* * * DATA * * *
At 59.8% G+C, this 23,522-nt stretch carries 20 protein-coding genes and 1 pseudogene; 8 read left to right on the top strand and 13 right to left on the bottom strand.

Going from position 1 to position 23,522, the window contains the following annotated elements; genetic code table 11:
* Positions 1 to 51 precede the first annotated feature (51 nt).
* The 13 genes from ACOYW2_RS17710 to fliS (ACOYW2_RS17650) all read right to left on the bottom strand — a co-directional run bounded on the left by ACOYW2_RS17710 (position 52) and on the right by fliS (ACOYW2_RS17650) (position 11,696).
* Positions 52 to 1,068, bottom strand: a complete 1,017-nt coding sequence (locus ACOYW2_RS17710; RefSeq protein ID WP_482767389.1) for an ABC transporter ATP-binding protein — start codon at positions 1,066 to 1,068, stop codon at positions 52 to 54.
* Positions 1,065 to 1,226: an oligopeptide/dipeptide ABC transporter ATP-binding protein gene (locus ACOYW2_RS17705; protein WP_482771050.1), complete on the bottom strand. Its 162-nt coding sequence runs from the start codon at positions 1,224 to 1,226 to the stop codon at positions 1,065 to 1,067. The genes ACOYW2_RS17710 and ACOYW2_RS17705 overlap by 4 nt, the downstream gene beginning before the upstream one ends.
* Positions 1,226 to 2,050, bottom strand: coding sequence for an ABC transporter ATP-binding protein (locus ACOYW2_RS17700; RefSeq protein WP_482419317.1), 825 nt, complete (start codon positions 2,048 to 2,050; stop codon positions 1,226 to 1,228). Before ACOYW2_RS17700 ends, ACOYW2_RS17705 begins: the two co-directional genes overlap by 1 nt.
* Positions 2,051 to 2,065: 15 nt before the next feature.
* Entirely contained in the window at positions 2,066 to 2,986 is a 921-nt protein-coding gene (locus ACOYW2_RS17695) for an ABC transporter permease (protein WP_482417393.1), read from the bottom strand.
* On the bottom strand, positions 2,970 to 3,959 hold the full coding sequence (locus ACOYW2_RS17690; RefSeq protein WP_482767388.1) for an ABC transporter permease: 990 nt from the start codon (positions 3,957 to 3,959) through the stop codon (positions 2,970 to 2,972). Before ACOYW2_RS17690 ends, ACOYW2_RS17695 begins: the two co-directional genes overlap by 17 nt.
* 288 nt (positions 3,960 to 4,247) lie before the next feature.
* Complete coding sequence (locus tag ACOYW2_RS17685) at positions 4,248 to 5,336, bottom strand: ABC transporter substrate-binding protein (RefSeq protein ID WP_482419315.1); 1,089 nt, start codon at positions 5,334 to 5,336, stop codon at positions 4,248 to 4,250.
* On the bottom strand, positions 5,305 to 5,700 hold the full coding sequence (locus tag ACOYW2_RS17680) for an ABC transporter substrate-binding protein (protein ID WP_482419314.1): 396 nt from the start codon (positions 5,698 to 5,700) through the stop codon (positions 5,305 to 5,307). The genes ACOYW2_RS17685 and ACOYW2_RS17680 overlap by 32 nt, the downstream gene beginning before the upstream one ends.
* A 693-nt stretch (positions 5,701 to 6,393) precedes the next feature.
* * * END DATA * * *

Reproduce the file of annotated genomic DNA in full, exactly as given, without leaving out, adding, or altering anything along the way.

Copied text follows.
At 59.8% G+C, this 23,522-nt stretch carries 20 protein-coding genes and 1 pseudogene; 8 read left to right on the top strand and 13 right to left on the bottom strand.

Going from position 1 to position 23,522, the window contains the following annotated elements; genetic code table 11:
* Positions 1 to 51 precede the first annotated feature (51 nt).
* The 13 genes from ACOYW2_RS17710 to fliS (ACOYW2_RS17650) all read right to left on the bottom strand — a co-directional run bounded on the left by ACOYW2_RS17710 (position 52) and on the right by fliS (ACOYW2_RS17650) (position 11,696).
* Positions 52 to 1,068, bottom strand: a complete 1,017-nt coding sequence (locus ACOYW2_RS17710; RefSeq protein ID WP_482767389.1) for an ABC transporter ATP-binding protein — start codon at positions 1,066 to 1,068, stop codon at positions 52 to 54.
* Positions 1,065 to 1,226: an oligopeptide/dipeptide ABC transporter ATP-binding protein gene (locus ACOYW2_RS17705; protein WP_482771050.1), complete on the bottom strand. Its 162-nt coding sequence runs from the start codon at positions 1,224 to 1,226 to the stop codon at positions 1,065 to 1,067. The genes ACOYW2_RS17710 and ACOYW2_RS17705 overlap by 4 nt, the downstream gene beginning before the upstream one ends.
* Positions 1,226 to 2,050, bottom strand: coding sequence for an ABC transporter ATP-binding protein (locus ACOYW2_RS17700; RefSeq protein WP_482419317.1), 825 nt, complete (start codon positions 2,048 to 2,050; stop codon positions 1,226 to 1,228). Before ACOYW2_RS17700 ends, ACOYW2_RS17705 begins: the two co-directional genes overlap by 1 nt.
* Positions 2,051 to 2,065: 15 nt before the next feature.
* Entirely contained in the window at positions 2,066 to 2,986 is a 921-nt protein-coding gene (locus ACOYW2_RS17695) for an ABC transporter permease (protein WP_482417393.1), read from the bottom strand.
* On the bottom strand, positions 2,970 to 3,959 hold the full coding sequence (locus ACOYW2_RS17690; RefSeq protein WP_482767388.1) for an ABC transporter permease: 990 nt from the start codon (positions 3,957 to 3,959) through the stop codon (positions 2,970 to 2,972). Before ACOYW2_RS17690 ends, ACOYW2_RS17695 begins: the two co-directional genes overlap by 17 nt.
* 288 nt (positions 3,960 to 4,247) lie before the next feature.
* Complete coding sequence (locus tag ACOYW2_RS17685) at positions 4,248 to 5,336, bottom strand: ABC transporter substrate-binding protein (RefSeq protein ID WP_482419315.1); 1,089 nt, start codon at positions 5,334 to 5,336, stop codon at positions 4,248 to 4,250.
* On the bottom strand, positions 5,305 to 5,700 hold the full coding sequence (locus tag ACOYW2_RS17680) for an ABC transporter substrate-binding protein (protein ID WP_482419314.1): 396 nt from the start codon (positions 5,698 to 5,700) through the stop codon (positions 5,305 to 5,307). The genes ACOYW2_RS17685 and ACOYW2_RS17680 overlap by 32 nt, the downstream gene beginning before the upstream one ends.
* A 693-nt stretch (positions 5,701 to 6,393) precedes the next feature.